Thank you for your continued support of the work we try to do with Children’s Hope.
Peace,
All ways and always,
Leisa

Prof. Leisa Faulkner, University of the Pacific
Executive Director, Children's Hope

Sunday, July 21, 2013

Leisa's Haiti Journal #1 -- July 2013

“Seven Students Head for Haiti With Children’s Hope”
Dear Friends,

Fans whirl madly as our new puppy busies himself taste-testing each duffle bag. Braving the heat of our donated storage space (thank you kind neighbors) we are crazy with delight knowing we have luggage space for 1800 pounds of medical and school supplies. The July 2013 Children’s Hope team leaves for Haiti in less than two weeks. Which means its time for me to place our prescription drug order, and for me to ask for help reaching that “1800 pound” goal.

Your generosity has been steady and unwavering. When the devastating 2010 quake killed more than 300,000, your generous donations to Children’s Hope literally saved lives.

At that time, the UN added to an already excessive military force with troops from Nepal who unintentionally introduced cholera to the island. Without clean drinking water, the unchecked cholera epidemic continues to kill - more than 8,000 dead and rising. Hopefully, public pressure will motivate the UN to accept responsibility to build a water purification system, but for now, the cholera rages. With your help, Children’s Hope teams have provided constant support to small free clinics in “dangerous red zones” where larger aid organizations won’t go, like into Cité Soleil.

Now, with the packing, I’ve found my mind drifting to the small clinics, schools and orphanages we support. I see the faces and feel the fevered touch of a child’s hand, as if my hand has a memory of its own. Yesterday, while watering deckflowers I used the hose to wash down remnants of our puppy’s failed attempts to make it “to the ivy” in time. I was suspended for a moment, cold clean water bouncing off the deck, as I came face to face with our privilege. I was really using precious, clean, safe drinking water to wash off puppy’s failures. I felt obscene for that moment as I recalled those waiting, hopeful Haitian children.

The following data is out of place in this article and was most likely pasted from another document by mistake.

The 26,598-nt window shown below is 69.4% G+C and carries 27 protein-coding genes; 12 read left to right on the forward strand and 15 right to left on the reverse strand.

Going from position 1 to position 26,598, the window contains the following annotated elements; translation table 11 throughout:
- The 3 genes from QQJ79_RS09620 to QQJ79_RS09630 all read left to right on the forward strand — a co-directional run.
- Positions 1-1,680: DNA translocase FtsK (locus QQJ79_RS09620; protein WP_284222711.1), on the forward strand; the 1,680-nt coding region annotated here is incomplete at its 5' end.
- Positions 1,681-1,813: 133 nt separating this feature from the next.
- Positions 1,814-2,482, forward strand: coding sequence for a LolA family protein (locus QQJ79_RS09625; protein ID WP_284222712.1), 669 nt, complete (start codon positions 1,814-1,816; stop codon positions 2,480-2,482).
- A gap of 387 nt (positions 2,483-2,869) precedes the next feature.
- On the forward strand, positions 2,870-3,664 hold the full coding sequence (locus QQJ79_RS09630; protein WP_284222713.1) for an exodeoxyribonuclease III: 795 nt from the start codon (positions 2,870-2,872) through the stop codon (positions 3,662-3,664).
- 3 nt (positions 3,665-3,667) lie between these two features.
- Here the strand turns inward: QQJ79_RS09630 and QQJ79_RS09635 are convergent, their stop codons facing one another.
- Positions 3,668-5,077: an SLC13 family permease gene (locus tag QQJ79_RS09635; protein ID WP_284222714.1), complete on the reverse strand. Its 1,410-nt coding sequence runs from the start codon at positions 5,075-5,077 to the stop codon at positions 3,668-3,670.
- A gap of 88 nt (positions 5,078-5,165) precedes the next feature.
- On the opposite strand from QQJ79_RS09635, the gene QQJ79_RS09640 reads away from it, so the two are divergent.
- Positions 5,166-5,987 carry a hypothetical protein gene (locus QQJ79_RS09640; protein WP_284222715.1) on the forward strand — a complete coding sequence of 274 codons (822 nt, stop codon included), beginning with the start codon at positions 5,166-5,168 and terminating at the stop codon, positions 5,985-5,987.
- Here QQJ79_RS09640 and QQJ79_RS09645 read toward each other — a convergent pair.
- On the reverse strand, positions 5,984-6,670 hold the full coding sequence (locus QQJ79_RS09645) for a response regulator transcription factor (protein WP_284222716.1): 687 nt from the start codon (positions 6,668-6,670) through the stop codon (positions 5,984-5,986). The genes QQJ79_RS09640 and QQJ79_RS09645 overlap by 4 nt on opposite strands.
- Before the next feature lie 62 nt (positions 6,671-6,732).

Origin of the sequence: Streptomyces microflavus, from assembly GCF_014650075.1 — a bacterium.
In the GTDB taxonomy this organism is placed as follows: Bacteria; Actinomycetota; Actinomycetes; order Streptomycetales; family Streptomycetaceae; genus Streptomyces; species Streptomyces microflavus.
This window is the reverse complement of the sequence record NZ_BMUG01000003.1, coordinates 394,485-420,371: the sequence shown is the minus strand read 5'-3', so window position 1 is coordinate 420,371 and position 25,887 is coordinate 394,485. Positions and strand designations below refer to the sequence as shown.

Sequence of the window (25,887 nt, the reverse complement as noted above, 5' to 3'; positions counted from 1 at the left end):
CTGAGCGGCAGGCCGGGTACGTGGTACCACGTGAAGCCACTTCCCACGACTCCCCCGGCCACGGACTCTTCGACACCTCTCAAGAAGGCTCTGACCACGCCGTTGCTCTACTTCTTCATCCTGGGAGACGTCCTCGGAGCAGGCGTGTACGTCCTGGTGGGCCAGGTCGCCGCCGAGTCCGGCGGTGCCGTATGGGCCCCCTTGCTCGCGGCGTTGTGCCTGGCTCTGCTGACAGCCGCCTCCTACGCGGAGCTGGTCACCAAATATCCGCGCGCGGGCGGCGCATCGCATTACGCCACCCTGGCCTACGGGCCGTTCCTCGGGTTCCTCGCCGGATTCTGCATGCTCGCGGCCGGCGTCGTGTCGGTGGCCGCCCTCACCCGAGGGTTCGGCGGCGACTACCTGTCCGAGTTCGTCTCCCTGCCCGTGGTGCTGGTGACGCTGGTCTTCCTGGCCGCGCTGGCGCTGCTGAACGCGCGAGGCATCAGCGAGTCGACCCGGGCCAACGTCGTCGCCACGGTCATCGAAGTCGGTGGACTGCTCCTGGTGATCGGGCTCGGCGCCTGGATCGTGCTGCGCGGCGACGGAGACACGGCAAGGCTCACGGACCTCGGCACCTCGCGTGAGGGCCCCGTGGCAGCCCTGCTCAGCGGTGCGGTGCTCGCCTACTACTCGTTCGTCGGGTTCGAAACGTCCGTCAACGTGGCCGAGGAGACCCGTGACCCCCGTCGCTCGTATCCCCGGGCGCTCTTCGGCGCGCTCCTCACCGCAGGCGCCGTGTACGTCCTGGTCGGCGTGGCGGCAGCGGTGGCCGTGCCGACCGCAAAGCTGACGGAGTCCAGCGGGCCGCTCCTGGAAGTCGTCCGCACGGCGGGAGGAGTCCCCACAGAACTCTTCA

I know we can’t bring safe, clean drinking water (the best preventative for cholera) to all the children in Haiti, but we can buy a truck-load of water for MABE Orphanage. I know we can’t give every hungry child in Haiti a nutritious meal even once a day, but we can bring children’s vitamins to The Lamp Clinic in Cité Soleil. We can take a team of young, earnest volunteers to visit the rural health clinic and into Port au Prince to hold acutely ill babies at Mother Teresa’s hospital for infants. This we can do. This we have been doing since 2004, but only with your help.

This year, we are out-numbered by seven hardworking student team members who have worked the better part of one year raising their own travel expenses and in-country costs. I am so proud of them. Please don’t let them go in empty handed. Consider making a donation to Children’s Hope (address below) so that we can launch these young adults into a lifetime of commitment to service. Thank you in advance for your continued solidarity.

For your convenience, you may also donate online by hitting the "donate" button at the top of this page.

Your donations are tax deductible. EIN: 20-2863867

Peace,
All ways and always, Leisa

Children’s Hope
3025A Cambridge Road, Cameron Park, CA 95682
lfaulkner@pacific.edu